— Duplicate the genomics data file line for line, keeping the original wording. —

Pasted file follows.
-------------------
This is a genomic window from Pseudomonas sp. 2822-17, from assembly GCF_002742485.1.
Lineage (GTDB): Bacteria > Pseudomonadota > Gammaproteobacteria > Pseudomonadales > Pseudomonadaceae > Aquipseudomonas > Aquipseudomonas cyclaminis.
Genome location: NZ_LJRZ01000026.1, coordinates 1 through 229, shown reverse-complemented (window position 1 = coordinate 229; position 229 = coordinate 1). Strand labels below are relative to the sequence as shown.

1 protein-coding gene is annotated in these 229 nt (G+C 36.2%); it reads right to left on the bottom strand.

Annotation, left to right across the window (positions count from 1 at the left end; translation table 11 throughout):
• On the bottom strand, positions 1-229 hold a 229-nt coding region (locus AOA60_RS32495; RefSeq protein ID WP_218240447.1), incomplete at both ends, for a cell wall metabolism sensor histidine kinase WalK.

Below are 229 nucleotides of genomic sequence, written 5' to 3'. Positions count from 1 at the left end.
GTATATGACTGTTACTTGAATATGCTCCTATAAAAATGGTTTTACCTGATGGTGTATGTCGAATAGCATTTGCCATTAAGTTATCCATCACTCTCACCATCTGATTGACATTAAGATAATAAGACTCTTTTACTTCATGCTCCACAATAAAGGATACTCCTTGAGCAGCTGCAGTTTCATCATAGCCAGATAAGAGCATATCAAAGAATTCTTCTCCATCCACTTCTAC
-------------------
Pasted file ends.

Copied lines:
This is a genomic window from Pseudomonas sp. 2822-17, from assembly GCF_002742485.1.
Lineage (GTDB): Bacteria > Pseudomonadota > Gammaproteobacteria > Pseudomonadales > Pseudomonadaceae > Aquipseudomonas > Aquipseudomonas cyclaminis.
Genome location: NZ_LJRZ01000026.1, coordinates 1 through 229, shown reverse-complemented (window position 1 = coordinate 229; position 229 = coordinate 1). Strand labels below are relative to the sequence as shown.

1 protein-coding gene is annotated in these 229 nt (G+C 36.2%); it reads right to left on the bottom strand.

Annotation, left to right across the window (positions count from 1 at the left end; translation table 11 throughout):
• On the bottom strand, positions 1-229 hold a 229-nt coding region (locus AOA60_RS32495; RefSeq protein ID WP_218240447.1), incomplete at both ends, for a cell wall metabolism sensor histidine kinase WalK.

Below are 229 nucleotides of genomic sequence, written 5' to 3'. Positions count from 1 at the left end.
GTATATGACTGTTACTTGAATATGCTCCTATAAAAATGGTTTTACCTGATGGTGTATGTCGAATAGCATTTGCCATTAAGTTATCCATCACTCTCACCATCTGATTGACATTAAGATAATAAGACTCTTTTACTTCATGCTCCACAATAAAGGATACTCCTTGAGCAGCTGCAGTTTCATCATAGCCAGATAAGAGCATATCAAAGAATTCTTCTCCATCCACTTCTAC